There is an extensive problem of full datasets being dumped as barely readable tables in image format in supplementary information files, sometimes even with details absent. Literature datasets generally have limited machine-readability, and therefore diminished reusability. This major frustration for an experimentalist trying to decipher the work is only felt more strongly by chemoinformaticians working to decrypt and understand the literature as a whole. Since robots require logical input and provide logical output, their software allows result tables to be generated in a more accessible and reusable format with less effort. This concept can be extended to writing procedures for patents and papers, and exporting analytical data from software, to make life far easier for both consumers and writers of the literature.
In another nod to the ‘better, not just faster’ paradigm of lab automation, since exporting data is now so easy, we can export more of what matters. Typically, the yield of a synthetic organic reaction is the most important output variable, so literature and even industrial project reports tend to focus on it. However, any optimisation chemist will tell you it’s unnecessarily frustrating to try to optimise a reaction (to make it work to new specifications or to incorporate a new substrate, convert it to flow, etc) when only yield information is known. Now, since exporting all our data at once is so simple, we can rapidly explore chemical space or parameter space, and visualise fuller profiles for every reaction we’ve performed simultaneously. It is a way to truly explore and understand our chemistry.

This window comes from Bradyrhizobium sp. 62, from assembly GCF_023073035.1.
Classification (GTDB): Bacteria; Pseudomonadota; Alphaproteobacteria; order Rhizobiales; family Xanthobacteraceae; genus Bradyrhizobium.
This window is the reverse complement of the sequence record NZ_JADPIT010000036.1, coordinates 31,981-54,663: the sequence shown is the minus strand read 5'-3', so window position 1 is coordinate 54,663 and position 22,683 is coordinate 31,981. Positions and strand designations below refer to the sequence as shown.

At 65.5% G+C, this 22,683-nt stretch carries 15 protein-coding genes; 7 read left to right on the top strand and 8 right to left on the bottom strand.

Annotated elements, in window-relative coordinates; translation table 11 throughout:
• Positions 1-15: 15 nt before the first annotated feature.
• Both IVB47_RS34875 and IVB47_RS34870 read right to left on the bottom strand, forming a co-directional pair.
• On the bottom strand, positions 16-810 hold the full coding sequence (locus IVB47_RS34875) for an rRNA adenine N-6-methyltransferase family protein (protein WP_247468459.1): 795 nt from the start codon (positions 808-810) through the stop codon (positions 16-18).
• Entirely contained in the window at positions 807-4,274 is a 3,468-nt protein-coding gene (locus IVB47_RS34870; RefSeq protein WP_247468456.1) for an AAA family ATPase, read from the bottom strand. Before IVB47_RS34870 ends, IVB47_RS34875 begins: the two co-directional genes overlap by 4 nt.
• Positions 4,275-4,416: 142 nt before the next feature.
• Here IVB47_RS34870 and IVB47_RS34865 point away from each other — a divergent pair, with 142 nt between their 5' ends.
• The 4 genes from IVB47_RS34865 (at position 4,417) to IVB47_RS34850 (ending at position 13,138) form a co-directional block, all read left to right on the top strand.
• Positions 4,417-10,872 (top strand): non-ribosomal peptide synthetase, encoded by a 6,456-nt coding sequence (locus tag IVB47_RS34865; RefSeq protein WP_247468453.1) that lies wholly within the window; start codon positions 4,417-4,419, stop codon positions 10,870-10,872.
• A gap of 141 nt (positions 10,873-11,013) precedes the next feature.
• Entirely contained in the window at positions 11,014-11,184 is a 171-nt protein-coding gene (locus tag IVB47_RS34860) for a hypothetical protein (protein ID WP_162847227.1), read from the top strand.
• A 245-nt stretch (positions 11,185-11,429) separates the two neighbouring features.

With software automation, we can manipulate this large result dataset such that we are faced with something more compelling than a huge table of numbers. In the past, this was limited to hiring expert coders to create black box programs in which chemists could point and click and hope to do all the tasks they were expecting. Nowadays, open source code is popular, and anybody can learn enough of the basics to perform powerful operations very quickly. No-code and low-code software automation options such as Microsoft Power Automate and KNIME Analytics Platform have a lower learning requirement and can perform diverse and powerful tasks, letting us complete tasks in seconds that are otherwise so repetitive and time-consuming to be unsuitable for the most patient of lab staff.
Python coding has now become the lingua franca of lab automation, diversifying the possible tasks even further and with many free ‘libraries’ premade specifically for interacting with written chemical structures and laboratory equipment. Scripted workflows cost only the time to write, and any additional time on user training – though ideally they should be fairly self-explanatory. Again, not just faster but better: even when performing the same task as a chemist, an optimised script will obviate transcription errors, and can feature greater functionality and rapid scalability. We can also be creative with our inputs to make chemistry easier: an example is using speech-to-text to easily match allowed tasks from a predetermined list without requiring exact knowledge of the list. Similarly to how exporting the full reaction profile rather than yield was almost free in terms of effort, now that interacting with code takes only seconds, we can use this to get the maximum value out of our chemistry.
Lab hardware and software automation has been around for decades, and many aspects are now business as usual. The newer dawn of cheap components and accessible data manipulation is bringing the power of cutting-edge automation to more chemists, if we are only willing to accept a mindset change to how we do chemistry.
Nessa Carson is a digital chemist based in Macclesfield, UK
How will AI and automation change chemistry?
- Currently reading
How to automate your lab